PART THREE by ROGER STEELE and DON FULLER
Waste and incompetence are rampant. In Part Two we gave as an example Roebourne in Western Australia: With a population of just 1,150 it has 67 local service providers and more than 400 programs.
It appears that funding is being targeted away from remote Indigenous areas and is subject to high levels of inefficiency, ineffectiveness and potential fraud and corruption.
This is a completely unsatisfactory level of governance being demonstrated by Australian governments and little wonder that only marginal improvements have been recorded in attempts to “close the gap” between Indigenous Australians living in remote regions and other Australians.
There is also little understanding by Australian government of the importance of economic development for the social and human development of Aboriginal Australians in remote regions.
(This will be the focus of our next opinion piece.)
Australia is in no position to point the finger at other countries regarding their human rights record given the shocking living conditions Aboriginal people endure in many remote communities in Australia.
Currently, all of the main political parties show little interest or competency in working with remote Aboriginal Australians.
The ALP is supposed to be a party with the ideals of economic and social equality for all Australians. However, their political representatives appear voiceless and clueless when dealing with the substantive issues of economic and human development for those living within remote regions of Australia.
This is painfully ironic, given it was the ALP that suddenly introduced the abrupt change to Aboriginal self-determination and self-management, well before Aboriginal people in remote communities were in a position to take on such complex financial and organisational responsibilities.
Any focus on Aboriginal issues now appears to be in “progressive” areas such as whether a treaty or bill of rights should be pursued. Such considerations have little connection or relevance to solving the horrific living conditions within remote Aboriginal communities.
In the Northern Territory a Labor government is now in its second four year term. This government has done little to face the living conditions of Aboriginal people in remote regions.
This is despite the presence of a very large bureaucracy, many of whom are on relatively exorbitant salaries and benefits, particularly compared to those they are meant to be assisting in Aboriginal communities.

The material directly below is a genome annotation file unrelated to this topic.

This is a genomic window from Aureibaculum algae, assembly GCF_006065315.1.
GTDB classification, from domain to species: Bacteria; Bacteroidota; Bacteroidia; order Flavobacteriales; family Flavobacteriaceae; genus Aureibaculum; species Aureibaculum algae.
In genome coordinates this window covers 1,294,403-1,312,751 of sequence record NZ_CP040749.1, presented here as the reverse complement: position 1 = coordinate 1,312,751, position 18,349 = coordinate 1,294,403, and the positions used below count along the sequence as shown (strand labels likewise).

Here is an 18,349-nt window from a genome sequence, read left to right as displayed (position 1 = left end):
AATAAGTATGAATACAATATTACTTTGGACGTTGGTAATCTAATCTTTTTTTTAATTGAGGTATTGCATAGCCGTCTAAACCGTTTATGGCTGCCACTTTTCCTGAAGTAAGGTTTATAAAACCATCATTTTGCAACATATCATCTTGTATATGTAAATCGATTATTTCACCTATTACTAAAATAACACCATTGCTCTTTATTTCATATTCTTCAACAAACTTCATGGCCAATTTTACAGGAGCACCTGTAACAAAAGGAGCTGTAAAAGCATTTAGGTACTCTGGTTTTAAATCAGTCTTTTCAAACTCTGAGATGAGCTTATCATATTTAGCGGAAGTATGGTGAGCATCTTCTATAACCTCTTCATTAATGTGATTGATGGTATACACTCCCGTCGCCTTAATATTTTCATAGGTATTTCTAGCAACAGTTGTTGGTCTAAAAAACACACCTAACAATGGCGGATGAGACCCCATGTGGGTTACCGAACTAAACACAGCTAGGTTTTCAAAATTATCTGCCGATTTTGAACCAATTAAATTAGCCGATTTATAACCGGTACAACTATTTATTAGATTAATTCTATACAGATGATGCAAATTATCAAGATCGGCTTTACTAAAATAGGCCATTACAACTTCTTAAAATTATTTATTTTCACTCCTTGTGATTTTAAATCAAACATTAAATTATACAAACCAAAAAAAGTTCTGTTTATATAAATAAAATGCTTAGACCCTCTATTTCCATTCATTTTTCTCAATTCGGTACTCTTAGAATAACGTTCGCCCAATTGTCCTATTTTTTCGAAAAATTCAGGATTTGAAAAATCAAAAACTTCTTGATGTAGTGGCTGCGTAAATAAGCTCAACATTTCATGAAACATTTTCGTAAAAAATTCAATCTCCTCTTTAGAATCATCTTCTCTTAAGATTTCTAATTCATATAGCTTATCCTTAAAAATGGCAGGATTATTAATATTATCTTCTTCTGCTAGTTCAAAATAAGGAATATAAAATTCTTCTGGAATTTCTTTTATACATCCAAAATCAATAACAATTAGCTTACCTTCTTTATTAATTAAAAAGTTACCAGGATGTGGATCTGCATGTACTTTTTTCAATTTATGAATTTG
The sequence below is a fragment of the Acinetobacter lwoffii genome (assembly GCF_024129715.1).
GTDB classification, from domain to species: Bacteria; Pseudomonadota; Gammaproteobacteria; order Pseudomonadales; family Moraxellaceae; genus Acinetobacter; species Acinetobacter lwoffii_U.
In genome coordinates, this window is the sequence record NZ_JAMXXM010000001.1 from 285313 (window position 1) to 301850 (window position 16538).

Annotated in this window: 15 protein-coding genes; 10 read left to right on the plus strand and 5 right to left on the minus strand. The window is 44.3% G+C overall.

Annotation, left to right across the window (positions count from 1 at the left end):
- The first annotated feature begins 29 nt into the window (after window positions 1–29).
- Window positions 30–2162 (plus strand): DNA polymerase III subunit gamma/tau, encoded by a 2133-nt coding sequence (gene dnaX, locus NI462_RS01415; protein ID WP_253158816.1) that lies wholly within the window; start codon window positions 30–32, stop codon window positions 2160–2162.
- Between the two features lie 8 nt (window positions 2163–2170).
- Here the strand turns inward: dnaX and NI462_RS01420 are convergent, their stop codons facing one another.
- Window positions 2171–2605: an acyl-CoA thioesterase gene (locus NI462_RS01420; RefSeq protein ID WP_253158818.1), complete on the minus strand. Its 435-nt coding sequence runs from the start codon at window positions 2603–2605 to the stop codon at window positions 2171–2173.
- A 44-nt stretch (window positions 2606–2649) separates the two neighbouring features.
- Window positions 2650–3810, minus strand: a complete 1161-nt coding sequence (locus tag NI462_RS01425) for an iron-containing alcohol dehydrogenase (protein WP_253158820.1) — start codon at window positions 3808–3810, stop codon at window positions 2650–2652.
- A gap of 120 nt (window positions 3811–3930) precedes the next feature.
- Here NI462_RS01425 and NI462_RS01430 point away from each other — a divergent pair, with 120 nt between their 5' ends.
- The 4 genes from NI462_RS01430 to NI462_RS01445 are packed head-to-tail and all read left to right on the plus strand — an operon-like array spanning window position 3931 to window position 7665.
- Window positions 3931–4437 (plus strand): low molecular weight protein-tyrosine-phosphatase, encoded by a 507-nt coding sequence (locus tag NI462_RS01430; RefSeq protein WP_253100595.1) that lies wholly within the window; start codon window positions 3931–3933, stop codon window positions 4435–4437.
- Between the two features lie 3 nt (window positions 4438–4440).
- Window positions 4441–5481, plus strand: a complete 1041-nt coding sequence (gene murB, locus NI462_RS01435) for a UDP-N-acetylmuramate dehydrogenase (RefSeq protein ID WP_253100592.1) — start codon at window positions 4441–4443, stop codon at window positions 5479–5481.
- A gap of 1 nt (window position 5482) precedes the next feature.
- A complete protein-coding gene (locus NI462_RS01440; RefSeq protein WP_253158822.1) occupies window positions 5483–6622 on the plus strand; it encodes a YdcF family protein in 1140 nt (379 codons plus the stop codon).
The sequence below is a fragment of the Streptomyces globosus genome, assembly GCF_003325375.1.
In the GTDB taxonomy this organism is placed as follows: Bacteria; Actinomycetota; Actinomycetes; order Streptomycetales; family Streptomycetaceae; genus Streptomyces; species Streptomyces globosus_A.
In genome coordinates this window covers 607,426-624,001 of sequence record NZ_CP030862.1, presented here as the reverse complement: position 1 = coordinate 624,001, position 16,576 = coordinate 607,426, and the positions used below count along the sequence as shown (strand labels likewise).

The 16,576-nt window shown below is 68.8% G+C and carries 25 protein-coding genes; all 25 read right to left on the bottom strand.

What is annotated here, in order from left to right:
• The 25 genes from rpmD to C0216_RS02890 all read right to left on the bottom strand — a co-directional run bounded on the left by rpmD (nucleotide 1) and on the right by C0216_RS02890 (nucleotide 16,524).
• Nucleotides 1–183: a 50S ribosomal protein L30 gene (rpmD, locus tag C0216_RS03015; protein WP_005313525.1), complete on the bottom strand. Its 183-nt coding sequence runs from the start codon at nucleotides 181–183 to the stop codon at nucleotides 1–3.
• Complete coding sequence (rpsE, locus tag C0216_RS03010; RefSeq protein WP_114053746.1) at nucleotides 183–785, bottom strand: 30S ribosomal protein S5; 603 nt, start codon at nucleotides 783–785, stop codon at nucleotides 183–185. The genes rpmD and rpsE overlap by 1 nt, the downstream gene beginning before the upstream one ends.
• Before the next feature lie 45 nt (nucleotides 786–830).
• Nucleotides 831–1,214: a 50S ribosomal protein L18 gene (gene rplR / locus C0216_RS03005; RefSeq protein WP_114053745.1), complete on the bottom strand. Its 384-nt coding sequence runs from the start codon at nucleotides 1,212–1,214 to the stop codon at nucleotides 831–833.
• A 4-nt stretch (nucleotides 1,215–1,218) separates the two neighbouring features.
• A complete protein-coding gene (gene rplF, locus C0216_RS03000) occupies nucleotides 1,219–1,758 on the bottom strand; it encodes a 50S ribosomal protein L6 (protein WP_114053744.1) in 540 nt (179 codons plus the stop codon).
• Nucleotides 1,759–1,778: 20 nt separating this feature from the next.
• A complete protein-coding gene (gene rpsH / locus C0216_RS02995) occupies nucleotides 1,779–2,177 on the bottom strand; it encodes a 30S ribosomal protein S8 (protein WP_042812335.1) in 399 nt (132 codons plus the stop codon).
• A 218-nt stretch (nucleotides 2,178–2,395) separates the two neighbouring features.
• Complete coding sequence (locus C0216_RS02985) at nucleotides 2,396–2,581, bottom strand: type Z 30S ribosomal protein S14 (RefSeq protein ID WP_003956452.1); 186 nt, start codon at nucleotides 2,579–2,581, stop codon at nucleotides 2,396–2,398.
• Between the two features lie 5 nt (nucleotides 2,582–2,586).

There seems to be an absence of belief or intention on partnering with Aboriginal people to develop employment and training opportunities in communities in the Territory, even though half the land mass of the Territory is owned by Aboriginal people. Many of these traditional owners live in remote Territory communities.
With regard to Coalition parties, the Liberal Party focuses increasingly on city issues and electorates.
The National Party, which is supposed to represent country and regional interests in Australia, has been particularly lethargic in recognising that elected members from regional and remote parts of Australia need to work for all Australians and not just established agricultural and pastoral organisations with large corporate and city based interests.
The charter of the National Party needs to extend to representing Aboriginal traditional land owners in remote areas where the development of a substantial amount of Australia’s potential wealth is currently caught in an immovable deadlock.
The significance of this is brought into sharp relief when it is appreciated that 50% of the land area of the Northern Territory and 85% of the coastline is Aboriginal land.
In addition, from an ethical view point there is a clear responsibility in a developed country such as Australia for a party in government to properly and forcefully represent the interests of Australians in regional areas to ensure that all Australians receive a similar level of service to that provided to city electors.
Related to this requirement is a need for the National Party to be far more effective in arguing for the decentralisation of city bound population and economic activities to benefit the regional development of Australia.
PAINTING by ROD MOSS, Families at Uleralkwe.